In a particularly cruel attack on Zimbabwe's protected elephant population, ivory poachers took down large numbers at once by pouring cyanide into their watering holes. Over 80 elephants have succumbed so far to the poisoning, a minister said Wednesday.
The poachers waited until security forces were distracted by a general election before sneaking into the Hwange national park in Southern Africa, where one of the world's largest elephant herds, about 50,000 strong, roams. And in what authorities call "huge spiral effects," the industrial cyanide, which is used in gold mining, also killed smaller animals that drank from the watering holes, and then the vultures and other predators who fed on the poisoned animals.
Rhinos, too, have been increasingly targeted: nearly 700 have been killed so far this year in South Africa, making 2013 a record-setting year for poachers. Demand for their horns comes mainly from Vietnam, where they're seen as a status symbol similar to a two-car garage and sell for the price of gold.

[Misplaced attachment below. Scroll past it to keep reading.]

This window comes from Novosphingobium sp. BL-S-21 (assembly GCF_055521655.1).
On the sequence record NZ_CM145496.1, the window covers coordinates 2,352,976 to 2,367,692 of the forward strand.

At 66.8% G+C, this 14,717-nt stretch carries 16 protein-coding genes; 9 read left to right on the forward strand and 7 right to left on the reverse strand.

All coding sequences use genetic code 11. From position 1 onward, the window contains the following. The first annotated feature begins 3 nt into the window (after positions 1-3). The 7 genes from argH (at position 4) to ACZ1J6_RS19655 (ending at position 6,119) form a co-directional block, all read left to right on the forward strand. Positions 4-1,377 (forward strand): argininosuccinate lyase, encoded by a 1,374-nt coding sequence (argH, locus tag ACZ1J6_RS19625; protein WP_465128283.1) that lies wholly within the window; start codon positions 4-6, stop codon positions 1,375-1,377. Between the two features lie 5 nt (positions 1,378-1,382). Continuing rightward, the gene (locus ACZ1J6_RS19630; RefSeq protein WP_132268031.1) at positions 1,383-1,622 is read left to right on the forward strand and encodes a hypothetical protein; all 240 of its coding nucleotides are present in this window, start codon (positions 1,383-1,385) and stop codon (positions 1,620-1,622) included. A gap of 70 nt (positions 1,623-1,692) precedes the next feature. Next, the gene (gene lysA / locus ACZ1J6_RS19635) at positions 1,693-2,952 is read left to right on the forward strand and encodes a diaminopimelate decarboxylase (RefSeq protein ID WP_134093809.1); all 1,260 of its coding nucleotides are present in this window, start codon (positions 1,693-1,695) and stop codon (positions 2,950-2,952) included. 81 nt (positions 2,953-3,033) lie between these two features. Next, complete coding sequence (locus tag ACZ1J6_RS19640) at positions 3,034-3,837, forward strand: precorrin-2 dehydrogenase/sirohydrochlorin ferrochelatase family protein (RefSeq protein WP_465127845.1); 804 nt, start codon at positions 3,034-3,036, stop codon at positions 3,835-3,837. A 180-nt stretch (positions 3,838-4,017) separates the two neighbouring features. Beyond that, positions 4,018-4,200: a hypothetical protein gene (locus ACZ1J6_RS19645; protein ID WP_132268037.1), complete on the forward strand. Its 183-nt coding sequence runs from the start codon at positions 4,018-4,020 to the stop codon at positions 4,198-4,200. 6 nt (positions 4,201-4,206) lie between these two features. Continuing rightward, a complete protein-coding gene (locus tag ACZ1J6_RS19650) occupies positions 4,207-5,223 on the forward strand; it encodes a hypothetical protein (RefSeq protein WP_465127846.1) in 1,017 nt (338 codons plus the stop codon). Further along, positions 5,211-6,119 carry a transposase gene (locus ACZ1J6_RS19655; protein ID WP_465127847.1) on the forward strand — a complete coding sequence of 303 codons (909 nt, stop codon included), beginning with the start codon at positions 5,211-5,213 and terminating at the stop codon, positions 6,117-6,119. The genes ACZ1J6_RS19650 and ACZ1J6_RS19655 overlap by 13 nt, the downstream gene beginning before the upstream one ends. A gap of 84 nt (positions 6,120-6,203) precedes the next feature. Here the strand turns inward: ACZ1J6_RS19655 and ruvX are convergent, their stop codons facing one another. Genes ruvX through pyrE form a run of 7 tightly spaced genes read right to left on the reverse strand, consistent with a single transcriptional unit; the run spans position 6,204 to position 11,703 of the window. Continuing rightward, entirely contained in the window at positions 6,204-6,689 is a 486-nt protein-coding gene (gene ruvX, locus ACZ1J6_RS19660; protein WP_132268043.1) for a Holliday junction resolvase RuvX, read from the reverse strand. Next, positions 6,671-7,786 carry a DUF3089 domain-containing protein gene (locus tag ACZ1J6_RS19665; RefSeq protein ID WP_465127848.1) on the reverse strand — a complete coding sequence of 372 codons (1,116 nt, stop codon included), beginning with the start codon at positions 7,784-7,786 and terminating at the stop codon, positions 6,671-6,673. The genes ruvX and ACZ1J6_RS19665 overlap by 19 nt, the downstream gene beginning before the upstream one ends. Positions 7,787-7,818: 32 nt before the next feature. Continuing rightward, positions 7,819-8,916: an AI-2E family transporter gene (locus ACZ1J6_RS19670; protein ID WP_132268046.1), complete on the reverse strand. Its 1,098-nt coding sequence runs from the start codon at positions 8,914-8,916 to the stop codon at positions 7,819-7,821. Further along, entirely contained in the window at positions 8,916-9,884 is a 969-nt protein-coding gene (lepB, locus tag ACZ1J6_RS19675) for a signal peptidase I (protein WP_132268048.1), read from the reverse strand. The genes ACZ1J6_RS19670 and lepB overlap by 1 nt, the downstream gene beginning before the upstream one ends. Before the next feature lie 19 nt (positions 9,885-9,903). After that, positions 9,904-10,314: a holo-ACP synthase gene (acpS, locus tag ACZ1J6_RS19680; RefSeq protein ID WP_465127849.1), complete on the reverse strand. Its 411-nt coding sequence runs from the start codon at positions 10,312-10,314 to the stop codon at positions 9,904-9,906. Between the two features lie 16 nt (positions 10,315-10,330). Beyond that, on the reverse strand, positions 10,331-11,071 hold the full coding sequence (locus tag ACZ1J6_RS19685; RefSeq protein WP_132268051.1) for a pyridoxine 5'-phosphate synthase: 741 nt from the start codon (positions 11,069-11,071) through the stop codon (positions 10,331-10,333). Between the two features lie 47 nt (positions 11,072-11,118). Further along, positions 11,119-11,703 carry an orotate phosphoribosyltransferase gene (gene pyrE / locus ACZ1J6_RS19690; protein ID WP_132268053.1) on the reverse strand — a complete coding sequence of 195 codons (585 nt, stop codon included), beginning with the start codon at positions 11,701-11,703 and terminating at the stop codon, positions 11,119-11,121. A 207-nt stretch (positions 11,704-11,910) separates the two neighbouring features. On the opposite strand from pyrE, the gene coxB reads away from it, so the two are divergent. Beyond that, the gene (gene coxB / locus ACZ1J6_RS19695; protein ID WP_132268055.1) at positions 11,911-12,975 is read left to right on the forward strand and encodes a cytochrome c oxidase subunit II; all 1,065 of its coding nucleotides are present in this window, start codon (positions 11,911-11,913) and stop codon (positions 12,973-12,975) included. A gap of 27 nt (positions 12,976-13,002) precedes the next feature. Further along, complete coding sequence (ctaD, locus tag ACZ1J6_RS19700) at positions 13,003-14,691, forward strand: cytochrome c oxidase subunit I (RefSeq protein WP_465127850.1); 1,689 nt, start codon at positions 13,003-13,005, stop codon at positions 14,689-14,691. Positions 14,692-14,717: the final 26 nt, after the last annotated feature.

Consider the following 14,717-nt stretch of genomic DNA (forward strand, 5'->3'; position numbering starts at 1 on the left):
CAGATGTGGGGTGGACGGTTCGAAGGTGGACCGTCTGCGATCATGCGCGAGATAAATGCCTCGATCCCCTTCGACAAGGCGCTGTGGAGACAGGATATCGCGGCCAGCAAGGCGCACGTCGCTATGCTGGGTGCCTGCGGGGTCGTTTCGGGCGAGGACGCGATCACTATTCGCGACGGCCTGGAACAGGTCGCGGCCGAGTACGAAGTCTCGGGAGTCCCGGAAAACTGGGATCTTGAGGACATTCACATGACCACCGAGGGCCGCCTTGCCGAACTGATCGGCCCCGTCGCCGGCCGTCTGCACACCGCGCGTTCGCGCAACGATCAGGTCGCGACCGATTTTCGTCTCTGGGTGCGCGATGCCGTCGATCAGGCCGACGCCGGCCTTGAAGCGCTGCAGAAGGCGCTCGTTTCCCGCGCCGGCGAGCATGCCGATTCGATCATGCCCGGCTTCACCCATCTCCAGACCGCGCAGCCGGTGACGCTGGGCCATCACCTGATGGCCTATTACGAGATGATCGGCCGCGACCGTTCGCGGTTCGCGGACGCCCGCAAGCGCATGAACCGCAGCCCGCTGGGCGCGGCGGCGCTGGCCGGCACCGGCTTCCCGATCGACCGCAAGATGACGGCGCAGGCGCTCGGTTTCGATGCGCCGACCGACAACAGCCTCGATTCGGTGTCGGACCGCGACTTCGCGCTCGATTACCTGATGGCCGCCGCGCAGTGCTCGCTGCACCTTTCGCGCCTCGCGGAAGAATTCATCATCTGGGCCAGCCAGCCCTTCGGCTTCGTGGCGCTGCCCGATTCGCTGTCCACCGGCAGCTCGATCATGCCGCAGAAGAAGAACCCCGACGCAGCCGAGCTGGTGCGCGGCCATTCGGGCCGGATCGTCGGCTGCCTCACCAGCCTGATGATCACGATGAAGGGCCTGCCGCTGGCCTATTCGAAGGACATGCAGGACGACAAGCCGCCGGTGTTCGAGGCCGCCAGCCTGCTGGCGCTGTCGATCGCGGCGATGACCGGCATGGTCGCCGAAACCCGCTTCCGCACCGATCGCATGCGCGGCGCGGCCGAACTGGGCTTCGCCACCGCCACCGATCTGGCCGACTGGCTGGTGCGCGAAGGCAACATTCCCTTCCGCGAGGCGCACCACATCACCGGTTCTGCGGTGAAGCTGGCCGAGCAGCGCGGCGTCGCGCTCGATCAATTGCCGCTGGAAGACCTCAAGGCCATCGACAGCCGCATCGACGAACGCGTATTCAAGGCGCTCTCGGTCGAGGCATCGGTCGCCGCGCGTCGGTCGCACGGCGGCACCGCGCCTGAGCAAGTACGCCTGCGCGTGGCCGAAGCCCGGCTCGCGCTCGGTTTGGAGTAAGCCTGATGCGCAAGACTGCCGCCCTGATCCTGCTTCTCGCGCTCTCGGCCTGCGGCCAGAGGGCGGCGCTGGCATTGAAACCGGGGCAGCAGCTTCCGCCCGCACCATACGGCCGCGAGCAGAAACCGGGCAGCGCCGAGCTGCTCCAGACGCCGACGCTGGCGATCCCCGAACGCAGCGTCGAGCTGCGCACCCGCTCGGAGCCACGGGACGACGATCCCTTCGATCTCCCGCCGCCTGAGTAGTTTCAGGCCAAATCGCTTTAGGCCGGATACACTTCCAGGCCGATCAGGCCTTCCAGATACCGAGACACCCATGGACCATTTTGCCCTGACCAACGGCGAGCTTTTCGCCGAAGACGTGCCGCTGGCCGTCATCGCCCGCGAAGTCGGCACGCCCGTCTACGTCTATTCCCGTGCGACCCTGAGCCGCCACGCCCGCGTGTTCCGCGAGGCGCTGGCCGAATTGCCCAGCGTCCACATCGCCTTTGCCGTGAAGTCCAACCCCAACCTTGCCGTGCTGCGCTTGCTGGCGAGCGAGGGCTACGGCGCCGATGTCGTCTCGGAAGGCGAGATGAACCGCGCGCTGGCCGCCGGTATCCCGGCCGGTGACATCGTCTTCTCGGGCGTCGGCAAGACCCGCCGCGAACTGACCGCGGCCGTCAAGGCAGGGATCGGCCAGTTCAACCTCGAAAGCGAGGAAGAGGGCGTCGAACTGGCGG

"We are declaring war on the poachers," Zimbabwe's environment minister Saviour Kasukuwere told Reuters. Rangers arrested nine alleged poachers after tracking them to a cache of ivory; Kasukuwere, who was only appointed to the environment ministry last week, vowed to push for harsh penalties.
The United States is joining in the crusade as well. Next month, as part of a "broader effort by the administration...elevate trafficking from narrow conservation interest to urgent national security concern," the White House plans to destroy its 6 million ton supply of seized ivory.